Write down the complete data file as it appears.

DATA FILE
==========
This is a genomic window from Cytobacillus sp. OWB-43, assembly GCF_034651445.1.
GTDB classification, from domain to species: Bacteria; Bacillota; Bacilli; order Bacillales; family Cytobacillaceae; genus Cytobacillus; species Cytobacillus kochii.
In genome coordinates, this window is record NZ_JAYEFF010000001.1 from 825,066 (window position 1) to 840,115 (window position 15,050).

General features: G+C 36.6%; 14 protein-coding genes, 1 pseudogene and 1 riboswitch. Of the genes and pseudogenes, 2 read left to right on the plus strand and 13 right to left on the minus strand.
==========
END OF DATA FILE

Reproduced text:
This is a genomic window from Cytobacillus sp. OWB-43, assembly GCF_034651445.1.
GTDB classification, from domain to species: Bacteria; Bacillota; Bacilli; order Bacillales; family Cytobacillaceae; genus Cytobacillus; species Cytobacillus kochii.
In genome coordinates, this window is record NZ_JAYEFF010000001.1 from 825,066 (window position 1) to 840,115 (window position 15,050).

General features: G+C 36.6%; 14 protein-coding genes, 1 pseudogene and 1 riboswitch. Of the genes and pseudogenes, 2 read left to right on the plus strand and 13 right to left on the minus strand.